The all-new 2021 BMW M3 Sedan and M4 Coupe are packed with performance technology, including optional all-wheel drive and a turbocharged 3.0-liter inline-six engine. With up to 503 horsepower in Competition specification, it promises to be devastatingly effective on road and track.
Yet all that progress is likely to be overshadowed by that enormous front grille. The elongated kidney design is said to be needed to supply the upgraded engine with cooling air. It manages to overshadow the rest of the styling efforts, that not even dramatic new paint colours like Sao Paolo Yellow can distract from.
Justifying it, Adrian van Hooydonk, Senior Vice President BMW Group Design, argued it makes for a design that is “resoundingly function-driven, pure and reduced without compromise”.
What makes the BMW M1 design controversial is not the finished product, an impressive mid-engined sports car, but the story behind it. BMW had planned to compete against Porsche in Group 5 racing, and reached an agreement with Lamborghini to design and build a homologation special.
Worried as to whether Lamborghini could complete the project, BMW took things back in-house. Giugiaro was responsible for the wedge-shaped machine, with initial assembly taking place in Turin, Italy by a group of former Lamborghini employees at Ital Design.
Another company, Baur, was then responsible for fitting the BMW-supplied engines, before BMW’s motorsport department made final checks. This convoluted process meant BMW missed the chance to compete in Group 5 racing, and instead created the M1 Procar.
Penned by Dutch designer Harm Lagaay, the BMW Z1 looked like nothing else offered by the Bavarian company in the late 1980s. What made it more incredible was the plastic body panels were non-structural, meaning they could be completely replaced in under an hour.
For most of the 1990s, BMW concentrated on its core sedan models, with only the Z3 Roadster standing out from the range. By 1998, a team of BMW engineers had decided that the Z3 needed a coupe version, and set to work creating their own prototype. The end result was the Z3 Coupe, which made use of an unusual shooting brake design.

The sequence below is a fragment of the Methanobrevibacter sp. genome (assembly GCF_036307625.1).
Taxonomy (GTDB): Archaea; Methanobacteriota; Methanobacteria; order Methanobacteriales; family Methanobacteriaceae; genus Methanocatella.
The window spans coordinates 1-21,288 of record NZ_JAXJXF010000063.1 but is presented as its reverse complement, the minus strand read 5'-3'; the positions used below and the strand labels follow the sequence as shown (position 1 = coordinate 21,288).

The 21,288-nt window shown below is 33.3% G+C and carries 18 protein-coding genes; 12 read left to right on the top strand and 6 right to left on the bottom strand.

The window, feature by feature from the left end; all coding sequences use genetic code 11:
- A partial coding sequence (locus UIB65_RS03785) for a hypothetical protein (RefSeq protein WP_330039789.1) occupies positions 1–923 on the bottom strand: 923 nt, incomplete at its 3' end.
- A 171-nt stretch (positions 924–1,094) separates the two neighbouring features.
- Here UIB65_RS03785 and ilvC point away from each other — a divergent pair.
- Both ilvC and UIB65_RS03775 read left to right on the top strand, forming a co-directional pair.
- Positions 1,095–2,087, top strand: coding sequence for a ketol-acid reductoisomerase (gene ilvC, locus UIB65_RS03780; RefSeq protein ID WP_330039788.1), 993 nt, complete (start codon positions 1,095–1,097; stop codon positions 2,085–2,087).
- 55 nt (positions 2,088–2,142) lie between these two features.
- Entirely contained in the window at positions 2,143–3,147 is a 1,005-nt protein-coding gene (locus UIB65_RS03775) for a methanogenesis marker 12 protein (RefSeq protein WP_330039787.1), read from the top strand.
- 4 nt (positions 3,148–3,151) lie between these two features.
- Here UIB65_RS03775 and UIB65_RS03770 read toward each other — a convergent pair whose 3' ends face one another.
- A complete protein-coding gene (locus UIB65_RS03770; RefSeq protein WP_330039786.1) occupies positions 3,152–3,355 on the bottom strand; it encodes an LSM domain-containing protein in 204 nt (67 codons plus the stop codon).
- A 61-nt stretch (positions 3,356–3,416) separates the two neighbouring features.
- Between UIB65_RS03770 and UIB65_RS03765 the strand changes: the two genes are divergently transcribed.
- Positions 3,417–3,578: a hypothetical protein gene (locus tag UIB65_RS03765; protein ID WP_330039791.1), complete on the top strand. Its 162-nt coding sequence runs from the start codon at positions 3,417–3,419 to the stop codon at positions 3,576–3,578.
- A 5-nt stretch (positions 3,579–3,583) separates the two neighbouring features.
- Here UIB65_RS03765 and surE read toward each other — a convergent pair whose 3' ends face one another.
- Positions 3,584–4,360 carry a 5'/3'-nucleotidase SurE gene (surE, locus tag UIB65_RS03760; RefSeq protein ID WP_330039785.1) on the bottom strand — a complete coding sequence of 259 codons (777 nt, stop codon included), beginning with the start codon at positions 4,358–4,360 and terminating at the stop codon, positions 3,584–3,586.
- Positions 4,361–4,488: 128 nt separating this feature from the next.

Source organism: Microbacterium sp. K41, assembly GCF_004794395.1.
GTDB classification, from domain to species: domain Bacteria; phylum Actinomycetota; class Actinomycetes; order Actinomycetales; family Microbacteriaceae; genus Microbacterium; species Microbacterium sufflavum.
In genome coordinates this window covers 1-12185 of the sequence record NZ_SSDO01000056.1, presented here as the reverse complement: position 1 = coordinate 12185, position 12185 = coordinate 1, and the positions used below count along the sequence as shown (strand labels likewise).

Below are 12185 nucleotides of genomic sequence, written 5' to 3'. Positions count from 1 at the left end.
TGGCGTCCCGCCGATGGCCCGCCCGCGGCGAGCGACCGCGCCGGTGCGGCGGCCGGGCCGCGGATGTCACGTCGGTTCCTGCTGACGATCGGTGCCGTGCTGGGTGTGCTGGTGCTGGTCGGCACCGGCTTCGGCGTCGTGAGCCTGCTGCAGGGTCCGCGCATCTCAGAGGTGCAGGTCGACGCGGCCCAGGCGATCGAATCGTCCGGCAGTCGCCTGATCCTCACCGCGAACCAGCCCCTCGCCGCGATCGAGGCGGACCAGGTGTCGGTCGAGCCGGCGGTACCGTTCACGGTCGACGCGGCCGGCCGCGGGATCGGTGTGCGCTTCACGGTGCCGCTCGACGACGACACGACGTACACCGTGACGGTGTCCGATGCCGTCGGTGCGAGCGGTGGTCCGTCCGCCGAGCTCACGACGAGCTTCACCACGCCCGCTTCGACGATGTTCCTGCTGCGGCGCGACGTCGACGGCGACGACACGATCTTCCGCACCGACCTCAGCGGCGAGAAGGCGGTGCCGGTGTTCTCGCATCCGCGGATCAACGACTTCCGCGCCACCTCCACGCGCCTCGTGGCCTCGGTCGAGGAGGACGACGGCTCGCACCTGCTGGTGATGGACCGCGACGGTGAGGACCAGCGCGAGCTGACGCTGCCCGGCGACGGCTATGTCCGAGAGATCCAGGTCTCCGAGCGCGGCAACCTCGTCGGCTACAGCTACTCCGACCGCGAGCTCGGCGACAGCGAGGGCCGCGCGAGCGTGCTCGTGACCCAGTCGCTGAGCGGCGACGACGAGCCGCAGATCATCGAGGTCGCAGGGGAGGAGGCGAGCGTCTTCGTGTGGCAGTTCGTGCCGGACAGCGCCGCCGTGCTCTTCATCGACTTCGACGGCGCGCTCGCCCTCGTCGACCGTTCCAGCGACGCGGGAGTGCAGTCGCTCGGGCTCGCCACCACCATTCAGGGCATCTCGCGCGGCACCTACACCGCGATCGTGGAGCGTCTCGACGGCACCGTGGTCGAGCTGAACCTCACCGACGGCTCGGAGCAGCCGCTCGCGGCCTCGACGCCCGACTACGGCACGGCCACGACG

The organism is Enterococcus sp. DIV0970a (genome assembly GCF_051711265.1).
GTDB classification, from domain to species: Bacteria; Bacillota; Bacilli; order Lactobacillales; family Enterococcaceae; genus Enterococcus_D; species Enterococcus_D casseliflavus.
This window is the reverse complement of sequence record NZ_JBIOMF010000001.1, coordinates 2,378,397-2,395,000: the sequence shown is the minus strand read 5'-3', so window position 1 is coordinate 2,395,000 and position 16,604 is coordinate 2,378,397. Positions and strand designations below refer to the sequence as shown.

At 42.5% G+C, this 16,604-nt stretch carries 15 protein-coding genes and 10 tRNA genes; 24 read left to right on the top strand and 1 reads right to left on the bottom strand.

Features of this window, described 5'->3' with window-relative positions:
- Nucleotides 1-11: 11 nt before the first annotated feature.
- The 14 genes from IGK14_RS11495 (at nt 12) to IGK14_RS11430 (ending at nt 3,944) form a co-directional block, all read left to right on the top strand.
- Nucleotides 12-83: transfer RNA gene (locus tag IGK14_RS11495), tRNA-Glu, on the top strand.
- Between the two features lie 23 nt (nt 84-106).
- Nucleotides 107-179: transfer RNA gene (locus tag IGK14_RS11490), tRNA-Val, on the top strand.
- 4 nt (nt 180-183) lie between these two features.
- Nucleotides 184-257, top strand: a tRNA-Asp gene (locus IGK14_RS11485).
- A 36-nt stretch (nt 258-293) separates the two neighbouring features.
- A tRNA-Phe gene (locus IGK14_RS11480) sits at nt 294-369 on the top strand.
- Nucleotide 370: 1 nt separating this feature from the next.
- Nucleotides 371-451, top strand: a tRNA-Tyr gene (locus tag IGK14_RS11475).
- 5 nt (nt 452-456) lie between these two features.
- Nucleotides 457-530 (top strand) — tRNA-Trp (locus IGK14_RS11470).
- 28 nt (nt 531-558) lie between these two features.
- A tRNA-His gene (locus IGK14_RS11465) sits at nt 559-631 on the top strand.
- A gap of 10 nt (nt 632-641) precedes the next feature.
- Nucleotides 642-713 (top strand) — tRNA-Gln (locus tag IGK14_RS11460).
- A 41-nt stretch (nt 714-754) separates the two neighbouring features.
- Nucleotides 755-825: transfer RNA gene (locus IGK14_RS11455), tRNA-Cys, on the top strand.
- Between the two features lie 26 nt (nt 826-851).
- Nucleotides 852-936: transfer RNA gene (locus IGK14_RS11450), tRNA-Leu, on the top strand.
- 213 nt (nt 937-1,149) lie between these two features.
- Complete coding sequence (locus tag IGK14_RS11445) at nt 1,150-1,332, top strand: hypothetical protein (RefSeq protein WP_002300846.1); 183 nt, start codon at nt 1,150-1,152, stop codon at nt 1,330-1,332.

BMW’s management were said to have been reluctant to produce the coupe model, but finally relented. Perhaps proving BMW’s cautiousness right, buyers were wary of the unconventional styling and the Z3 Coupe remained a slow seller. Today, M Coupe versions have become collectible due to their limited numbers.
BMW’s 3 Series Compact range, featuring a truncated rear end with a hatchback design, had first been introduced in 1993. By 2000 the model moved to the new E46 chassis platform, and gained a more rounded design. What stood out most where the piercing round headlights, separated by overlapping hood elements.
Brave is possibly the kindest word used to describe the X-Coupe Concept when it appeared at the 2001 Detroit Auto Show. A crossover coupe riding on the platform from an X5, the X-Coupe was powered by a 3.0-liter turbodiesel engine, and featured all-wheel drive.
Chris Bangle was responsible for the dramatic ‘flame surfacing’ used on the aluminum body. This would become his trademark during his tenure at BMW, and set the scene for many of the cars which follow later on this list. It may have signalled that BMW’s future lay with crossover models, but at least the front grille was relatively small.
Sir Mixalot might have been a fan of the new 7 Series launched in 2001, although many others were put off by the sight of that big butt. The design was completed under the direction of Chris Bangle, and led to the enlarged trunk being ridiculed by outraged BMW fans.
Compared to the previous 7 Series, the E65 was radically different. Along with the challenging styling, it also became the first BMW to feature the iDrive system to control car settings and infotainment. Critics branded iDrive as complicated and unitutive, with the single rotary dial hard to master.
A later facelift attempted to fix some of the more divisive styling elements, but could never truly change the car beneath. Even viewed today, the looks of the E65 are still polarising.
The previous-generation E39 BMW 5 Series had been lauded as possibly the greatest executive car ever made. Buyers loved it, from the driving dynamics to the handsome but understated styling.
Yet looking at the E60 now, perhaps we were too hard on Chris Bangle. It still looks modern and, compared to recent designs, manages to appear almost delicate and precise. We’re sorry, Chris.
Launched in 2009, the 5 Series Gran Turismo was a five-door fastback version of BMW’s popular executive model. Bigger than the regular sedan version, the Gran Turismo offered more space and practicality. In essence, the 5 Series Gran Turismo was aimed at customers who didn’t want to commit to a 5 Series Touring wagon.
Ignore the styling for a moment, and concentrate on the fact that the 2 Series Active Tourer was the first front-wheel drive vehicle sold by BMW. Instead of being given a bespoke platform, the Active Tourer shares its underpinnings with the Mini Countryman crossover.
Intended to replace the unloved 3 Series Gran Turismo, the 2 Series Gran Coupe is aimed at rivalling the Mercedes-Benz CLA. It is based on the same platform as the new 1 Series, meaning there is no rear-wheel drive action here.
This content was originally published here.